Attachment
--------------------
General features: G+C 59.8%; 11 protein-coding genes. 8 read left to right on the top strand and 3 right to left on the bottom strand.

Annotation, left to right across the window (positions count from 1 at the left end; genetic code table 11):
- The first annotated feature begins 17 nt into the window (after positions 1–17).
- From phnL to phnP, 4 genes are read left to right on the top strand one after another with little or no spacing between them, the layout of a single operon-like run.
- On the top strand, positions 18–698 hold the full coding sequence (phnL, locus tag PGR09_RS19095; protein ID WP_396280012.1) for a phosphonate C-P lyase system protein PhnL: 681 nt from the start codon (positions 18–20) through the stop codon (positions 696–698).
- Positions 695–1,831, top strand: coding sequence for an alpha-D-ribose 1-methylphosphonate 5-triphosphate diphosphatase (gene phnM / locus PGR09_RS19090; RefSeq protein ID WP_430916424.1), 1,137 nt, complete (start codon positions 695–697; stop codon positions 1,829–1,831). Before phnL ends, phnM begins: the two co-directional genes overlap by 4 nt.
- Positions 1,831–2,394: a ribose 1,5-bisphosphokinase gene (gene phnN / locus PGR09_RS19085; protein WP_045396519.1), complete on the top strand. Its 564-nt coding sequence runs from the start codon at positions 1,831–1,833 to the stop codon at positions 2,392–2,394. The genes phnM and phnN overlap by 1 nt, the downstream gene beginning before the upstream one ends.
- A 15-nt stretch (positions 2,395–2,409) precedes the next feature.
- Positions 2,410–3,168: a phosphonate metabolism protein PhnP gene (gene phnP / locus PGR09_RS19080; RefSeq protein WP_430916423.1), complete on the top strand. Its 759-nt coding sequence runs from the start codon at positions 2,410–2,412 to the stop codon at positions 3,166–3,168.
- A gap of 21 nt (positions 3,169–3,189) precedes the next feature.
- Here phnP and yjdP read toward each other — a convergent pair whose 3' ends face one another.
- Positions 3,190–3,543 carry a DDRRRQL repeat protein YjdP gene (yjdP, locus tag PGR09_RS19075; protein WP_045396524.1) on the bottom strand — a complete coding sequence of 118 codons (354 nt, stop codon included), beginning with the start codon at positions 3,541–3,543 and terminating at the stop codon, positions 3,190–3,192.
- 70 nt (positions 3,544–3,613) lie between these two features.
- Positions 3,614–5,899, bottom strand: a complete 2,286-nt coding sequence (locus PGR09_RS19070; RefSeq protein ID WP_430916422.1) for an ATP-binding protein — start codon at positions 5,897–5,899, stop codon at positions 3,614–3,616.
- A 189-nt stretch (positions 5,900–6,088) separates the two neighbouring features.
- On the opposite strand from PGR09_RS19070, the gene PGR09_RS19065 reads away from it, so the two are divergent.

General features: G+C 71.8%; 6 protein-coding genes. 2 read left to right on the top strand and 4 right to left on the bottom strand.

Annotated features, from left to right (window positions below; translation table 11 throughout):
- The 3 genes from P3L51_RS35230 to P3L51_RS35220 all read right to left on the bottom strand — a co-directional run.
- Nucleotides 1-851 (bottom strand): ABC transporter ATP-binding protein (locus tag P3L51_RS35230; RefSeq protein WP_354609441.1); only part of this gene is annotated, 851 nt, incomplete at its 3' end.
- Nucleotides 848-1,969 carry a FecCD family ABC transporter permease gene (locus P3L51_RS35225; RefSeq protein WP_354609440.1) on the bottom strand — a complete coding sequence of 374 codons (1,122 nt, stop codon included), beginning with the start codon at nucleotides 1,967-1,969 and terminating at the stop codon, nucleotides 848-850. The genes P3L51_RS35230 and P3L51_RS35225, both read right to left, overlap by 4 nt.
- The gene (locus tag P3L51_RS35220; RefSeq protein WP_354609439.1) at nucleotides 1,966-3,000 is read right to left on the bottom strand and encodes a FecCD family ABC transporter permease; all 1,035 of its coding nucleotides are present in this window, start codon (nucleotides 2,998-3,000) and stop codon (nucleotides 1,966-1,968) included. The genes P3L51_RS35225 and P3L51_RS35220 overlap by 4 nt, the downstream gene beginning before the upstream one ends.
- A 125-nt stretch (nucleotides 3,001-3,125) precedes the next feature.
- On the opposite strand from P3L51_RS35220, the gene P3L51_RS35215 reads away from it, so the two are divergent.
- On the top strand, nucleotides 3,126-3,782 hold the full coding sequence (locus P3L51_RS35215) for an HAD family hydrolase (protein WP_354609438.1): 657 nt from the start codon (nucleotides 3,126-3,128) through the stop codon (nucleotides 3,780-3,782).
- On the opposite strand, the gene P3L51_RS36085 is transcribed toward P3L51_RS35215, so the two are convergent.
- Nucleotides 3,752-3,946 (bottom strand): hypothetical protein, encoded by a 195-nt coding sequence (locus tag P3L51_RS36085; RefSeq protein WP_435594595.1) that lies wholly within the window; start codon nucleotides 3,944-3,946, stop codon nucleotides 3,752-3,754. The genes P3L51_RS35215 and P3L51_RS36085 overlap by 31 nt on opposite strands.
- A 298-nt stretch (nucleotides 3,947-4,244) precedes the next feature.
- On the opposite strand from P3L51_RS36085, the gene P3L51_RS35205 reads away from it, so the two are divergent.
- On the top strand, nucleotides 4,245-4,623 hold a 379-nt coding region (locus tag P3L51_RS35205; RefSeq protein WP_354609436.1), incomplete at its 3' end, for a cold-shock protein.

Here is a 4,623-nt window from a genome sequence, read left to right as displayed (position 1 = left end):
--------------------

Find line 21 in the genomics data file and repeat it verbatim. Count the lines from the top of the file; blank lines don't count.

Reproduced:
- Nucleotides 848-1,969 carry a FecCD family ABC transporter permease gene (locus P3L51_RS35225; RefSeq protein WP_354609440.1) on the bottom strand — a complete coding sequence of 374 codons (1,122 nt, stop codon included), beginning with the start codon at nucleotides 1,967-1,969 and terminating at the stop codon, nucleotides 848-850. The genes P3L51_RS35230 and P3L51_RS35225, both read right to left, overlap by 4 nt.